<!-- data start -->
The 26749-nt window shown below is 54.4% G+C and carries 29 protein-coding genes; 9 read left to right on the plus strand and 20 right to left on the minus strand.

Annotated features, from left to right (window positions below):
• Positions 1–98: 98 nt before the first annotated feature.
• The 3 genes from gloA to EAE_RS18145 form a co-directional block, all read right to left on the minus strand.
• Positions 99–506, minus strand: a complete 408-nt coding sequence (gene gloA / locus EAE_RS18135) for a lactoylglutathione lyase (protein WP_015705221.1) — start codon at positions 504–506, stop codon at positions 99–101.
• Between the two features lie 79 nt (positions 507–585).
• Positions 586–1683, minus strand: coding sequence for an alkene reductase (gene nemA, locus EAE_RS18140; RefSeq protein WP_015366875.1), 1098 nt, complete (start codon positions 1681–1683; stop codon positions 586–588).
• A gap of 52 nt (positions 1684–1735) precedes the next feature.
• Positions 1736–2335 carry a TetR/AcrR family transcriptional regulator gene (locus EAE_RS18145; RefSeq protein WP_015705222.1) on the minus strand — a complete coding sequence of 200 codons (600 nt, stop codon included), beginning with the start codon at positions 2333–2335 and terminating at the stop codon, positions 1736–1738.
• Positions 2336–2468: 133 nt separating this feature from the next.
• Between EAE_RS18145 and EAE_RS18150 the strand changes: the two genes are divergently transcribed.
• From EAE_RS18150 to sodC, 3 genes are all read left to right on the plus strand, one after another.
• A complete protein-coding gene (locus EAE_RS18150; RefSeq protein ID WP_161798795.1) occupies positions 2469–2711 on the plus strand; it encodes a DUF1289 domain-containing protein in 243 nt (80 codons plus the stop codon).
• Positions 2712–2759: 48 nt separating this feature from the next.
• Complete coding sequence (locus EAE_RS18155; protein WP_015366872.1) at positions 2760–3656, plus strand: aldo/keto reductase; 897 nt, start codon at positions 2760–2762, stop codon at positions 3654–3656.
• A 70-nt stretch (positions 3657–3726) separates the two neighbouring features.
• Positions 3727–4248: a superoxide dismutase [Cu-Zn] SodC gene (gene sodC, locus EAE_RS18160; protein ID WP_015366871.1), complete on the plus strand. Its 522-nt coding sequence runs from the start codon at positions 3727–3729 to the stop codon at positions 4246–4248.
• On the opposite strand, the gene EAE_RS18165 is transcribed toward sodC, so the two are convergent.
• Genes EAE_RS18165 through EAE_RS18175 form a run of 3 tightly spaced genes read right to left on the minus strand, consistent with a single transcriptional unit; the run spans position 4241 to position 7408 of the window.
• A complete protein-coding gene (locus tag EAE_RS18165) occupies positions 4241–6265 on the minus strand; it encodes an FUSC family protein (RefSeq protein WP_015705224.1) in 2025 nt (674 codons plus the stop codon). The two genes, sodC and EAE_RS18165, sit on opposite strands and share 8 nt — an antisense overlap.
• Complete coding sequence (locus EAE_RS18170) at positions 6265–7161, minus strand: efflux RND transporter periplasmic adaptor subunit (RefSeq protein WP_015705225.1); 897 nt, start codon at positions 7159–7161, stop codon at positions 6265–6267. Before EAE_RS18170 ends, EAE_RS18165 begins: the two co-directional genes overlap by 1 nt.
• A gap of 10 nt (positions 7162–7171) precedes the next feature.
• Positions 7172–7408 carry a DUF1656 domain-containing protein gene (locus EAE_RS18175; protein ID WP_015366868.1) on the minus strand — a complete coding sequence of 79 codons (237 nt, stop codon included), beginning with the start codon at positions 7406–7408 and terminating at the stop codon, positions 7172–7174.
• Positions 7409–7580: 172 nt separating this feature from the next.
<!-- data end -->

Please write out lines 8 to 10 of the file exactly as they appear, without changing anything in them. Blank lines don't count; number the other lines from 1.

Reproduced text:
• A gap of 52 nt (positions 1684–1735) precedes the next feature.
• Positions 1736–2335 carry a TetR/AcrR family transcriptional regulator gene (locus EAE_RS18145; RefSeq protein WP_015705222.1) on the minus strand — a complete coding sequence of 200 codons (600 nt, stop codon included), beginning with the start codon at positions 2333–2335 and terminating at the stop codon, positions 1736–1738.
• Positions 2336–2468: 133 nt separating this feature from the next.